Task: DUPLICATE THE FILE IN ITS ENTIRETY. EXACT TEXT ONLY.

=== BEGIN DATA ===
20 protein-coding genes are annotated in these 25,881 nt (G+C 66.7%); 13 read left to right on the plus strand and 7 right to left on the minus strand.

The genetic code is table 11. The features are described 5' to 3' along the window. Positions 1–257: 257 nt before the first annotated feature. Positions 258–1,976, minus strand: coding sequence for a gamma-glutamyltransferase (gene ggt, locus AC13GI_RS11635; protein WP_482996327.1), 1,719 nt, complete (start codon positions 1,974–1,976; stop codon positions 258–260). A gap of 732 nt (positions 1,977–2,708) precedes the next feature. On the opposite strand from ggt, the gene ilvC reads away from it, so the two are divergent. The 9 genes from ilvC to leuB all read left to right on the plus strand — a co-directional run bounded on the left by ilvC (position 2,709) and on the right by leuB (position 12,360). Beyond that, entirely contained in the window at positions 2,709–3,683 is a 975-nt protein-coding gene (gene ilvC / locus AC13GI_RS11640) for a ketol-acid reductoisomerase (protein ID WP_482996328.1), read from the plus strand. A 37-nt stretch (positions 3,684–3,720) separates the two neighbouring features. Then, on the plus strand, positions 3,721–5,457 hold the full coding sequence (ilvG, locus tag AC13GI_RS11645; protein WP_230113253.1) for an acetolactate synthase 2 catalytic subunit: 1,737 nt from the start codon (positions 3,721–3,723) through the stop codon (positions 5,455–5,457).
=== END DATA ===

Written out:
20 protein-coding genes are annotated in these 25,881 nt (G+C 66.7%); 13 read left to right on the plus strand and 7 right to left on the minus strand.

The genetic code is table 11. The features are described 5' to 3' along the window. Positions 1–257: 257 nt before the first annotated feature. Positions 258–1,976, minus strand: coding sequence for a gamma-glutamyltransferase (gene ggt, locus AC13GI_RS11635; protein WP_482996327.1), 1,719 nt, complete (start codon positions 1,974–1,976; stop codon positions 258–260). A gap of 732 nt (positions 1,977–2,708) precedes the next feature. On the opposite strand from ggt, the gene ilvC reads away from it, so the two are divergent. The 9 genes from ilvC to leuB all read left to right on the plus strand — a co-directional run bounded on the left by ilvC (position 2,709) and on the right by leuB (position 12,360). Beyond that, entirely contained in the window at positions 2,709–3,683 is a 975-nt protein-coding gene (gene ilvC / locus AC13GI_RS11640) for a ketol-acid reductoisomerase (protein ID WP_482996328.1), read from the plus strand. A 37-nt stretch (positions 3,684–3,720) separates the two neighbouring features. Then, on the plus strand, positions 3,721–5,457 hold the full coding sequence (ilvG, locus tag AC13GI_RS11645; protein WP_230113253.1) for an acetolactate synthase 2 catalytic subunit: 1,737 nt from the start codon (positions 3,721–3,723) through the stop codon (positions 5,455–5,457).